I suppose we all have stored in our memories a few favorite quotes and sayings of famous people and persons we have known. There are words that encourage us, words that instruct us, and words of warning. It seems to me, as time goes by, fewer and fewer words of warning are being heeded.
To those in business, here’s an age-old warning: “If your outgo exceeds your income, your upkeep will be your downfall.”
Statesman, inventor, and diplomat, Benjamin Franklin offered a few warnings in the form of admonishments. “An ounce of prevention is worth a pound of cure.” “A penny saved is a penny earned.” “A stitch is time saves nine.”
I’m not sure who gets credit for this one: “For want of a nail a shoe was lost. For want of a shoe a horse was lost. For want of a horse a rider was lost. For want of a rider the message was lost. For want of a message the battle was lost. For want of a battle the kingdom was lost. And all for the want of a horseshoe nail.” Did someone else say, “The devil is in the details?”
Here’s one I’ve heard for most of my life: “If it’s worth doing over, it’s worth doing right the first time.” Speaking of doing over, friend Steve Wilmore’s late mother use to say, “You’re going to have to lick that calf again.”
I was reminded as the Holiday season approaches of something my late mother use to say when she saw a larger family gathering marked by a driveway and front yard filled with cars. “They’re having the big pot in the lit’lun!” she would declare. The thought of her saying it always makes me smile.
My father had a few favorites he used when a job was almost done. “Boys, we’re getting in the short rows!” he would say; or “Boys, we’ve just about got this little ball of yarn wound up!” Friend, the late Buck Woodard, told me his father used to say, “Boys, the water is at the end of the row!”
Here are a few others that readily come to mind: “An idle mind is the devil’s workshop.” “Measure twice, and cut once.” “It’s better to be safe than sorry.” “If at first you don’t succeed, try, try again.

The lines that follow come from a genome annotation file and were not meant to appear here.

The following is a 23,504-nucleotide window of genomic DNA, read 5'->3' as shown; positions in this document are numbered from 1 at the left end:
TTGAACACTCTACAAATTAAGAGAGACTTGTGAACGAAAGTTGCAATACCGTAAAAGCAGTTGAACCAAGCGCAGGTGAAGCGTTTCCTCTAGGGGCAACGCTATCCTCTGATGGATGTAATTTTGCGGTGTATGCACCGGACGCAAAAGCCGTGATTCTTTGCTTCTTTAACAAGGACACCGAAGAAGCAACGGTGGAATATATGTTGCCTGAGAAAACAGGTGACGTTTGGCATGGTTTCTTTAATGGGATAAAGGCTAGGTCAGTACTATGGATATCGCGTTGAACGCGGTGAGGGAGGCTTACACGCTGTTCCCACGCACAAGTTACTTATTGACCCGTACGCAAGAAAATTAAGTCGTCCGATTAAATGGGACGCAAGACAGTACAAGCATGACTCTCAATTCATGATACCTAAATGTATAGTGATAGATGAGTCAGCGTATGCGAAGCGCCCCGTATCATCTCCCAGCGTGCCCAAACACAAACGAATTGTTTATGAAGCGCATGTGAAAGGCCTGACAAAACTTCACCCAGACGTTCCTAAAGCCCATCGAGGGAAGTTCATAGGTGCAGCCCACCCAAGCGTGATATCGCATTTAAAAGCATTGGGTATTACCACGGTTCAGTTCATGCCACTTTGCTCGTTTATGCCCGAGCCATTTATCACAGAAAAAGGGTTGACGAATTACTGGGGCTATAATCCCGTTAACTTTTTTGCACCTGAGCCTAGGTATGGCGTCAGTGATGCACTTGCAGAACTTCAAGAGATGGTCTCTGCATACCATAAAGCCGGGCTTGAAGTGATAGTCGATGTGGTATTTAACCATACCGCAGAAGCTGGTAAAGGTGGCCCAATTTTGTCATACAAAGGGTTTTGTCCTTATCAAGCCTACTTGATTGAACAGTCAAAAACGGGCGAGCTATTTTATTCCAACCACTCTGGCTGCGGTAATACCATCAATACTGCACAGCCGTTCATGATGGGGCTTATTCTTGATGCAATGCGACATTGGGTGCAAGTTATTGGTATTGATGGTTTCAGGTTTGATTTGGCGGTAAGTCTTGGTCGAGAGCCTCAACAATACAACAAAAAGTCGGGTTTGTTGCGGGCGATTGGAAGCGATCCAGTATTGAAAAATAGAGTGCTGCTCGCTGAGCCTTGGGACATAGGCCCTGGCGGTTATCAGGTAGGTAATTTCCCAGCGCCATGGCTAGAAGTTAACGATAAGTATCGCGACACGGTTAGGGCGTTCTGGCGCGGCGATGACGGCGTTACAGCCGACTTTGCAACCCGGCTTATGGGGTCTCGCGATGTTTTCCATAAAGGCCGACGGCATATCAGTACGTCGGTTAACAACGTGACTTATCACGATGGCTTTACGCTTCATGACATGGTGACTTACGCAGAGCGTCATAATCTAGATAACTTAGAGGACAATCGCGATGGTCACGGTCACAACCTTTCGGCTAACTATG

Here’s one from my childhood days: “Sticks and stones may break my bones, but words will never harm me!” I have lived to realize that is not true. Sometimes words can do much more damage that sticks or stones. With that thought in mind, here’s a great quote from long ago: “The swiftest horse can n’er overtake a word once spoken.” Sometimes, “I take it back!” just isn’t good enough.
My mother used to quote this little poem:
“As you travel through this life, make sure your words are sweet.
Because you never, never know which ones you’ll have to eat.”
Some sayings are so spot on you just can’t miss their meaning. Like “slicker than snot on a doorknob” or “slicker than a peeled onion” or “sharp as a briar” or “ugly as sin” or “meaner than a junkyard dog.”
I have an old friend who, with dismay, was once describing how he thought a young woman was dancing too close to her partner in a public setting. “Why, she was laid up against him like a sick kitten to a hot rock!” he declared. Now, that is just too close! But you get the picture.
Sometimes a line worth remembering can come from a great song or a classic movie. Here are a few of my favorites. “His horse was as fast as polished steel.” “I guess every form of refuge has its price.” “There is iron in your words.” “Of all the trails in life, there is one that matters most. It is the trail of a true, human being. I think you are on this trail. And it is good to see.”
“Why, he’s poor as a snake,” or “He’s poor as a church mouse, or better yet, He’s as poor as Job’s turkey!” I’ve heard people say. Or, of someone else, “He’s got enough money to burn a wet mule!” Quite frankly, I’ve sometimes wondered how much money it would take to burn a wet mule. I would think you would have to have a pretty good blaze going. That would take a lot of money!
As we look forward to the New Year, “I’ll see you in the funny paper!”
Jack McCall is a motivational humorist, southern storyteller and author. A native Middle Tennessean, he is recognized on the national stage as a “Certified Speaking Professional.” Copyright 2019 by Jack McCall.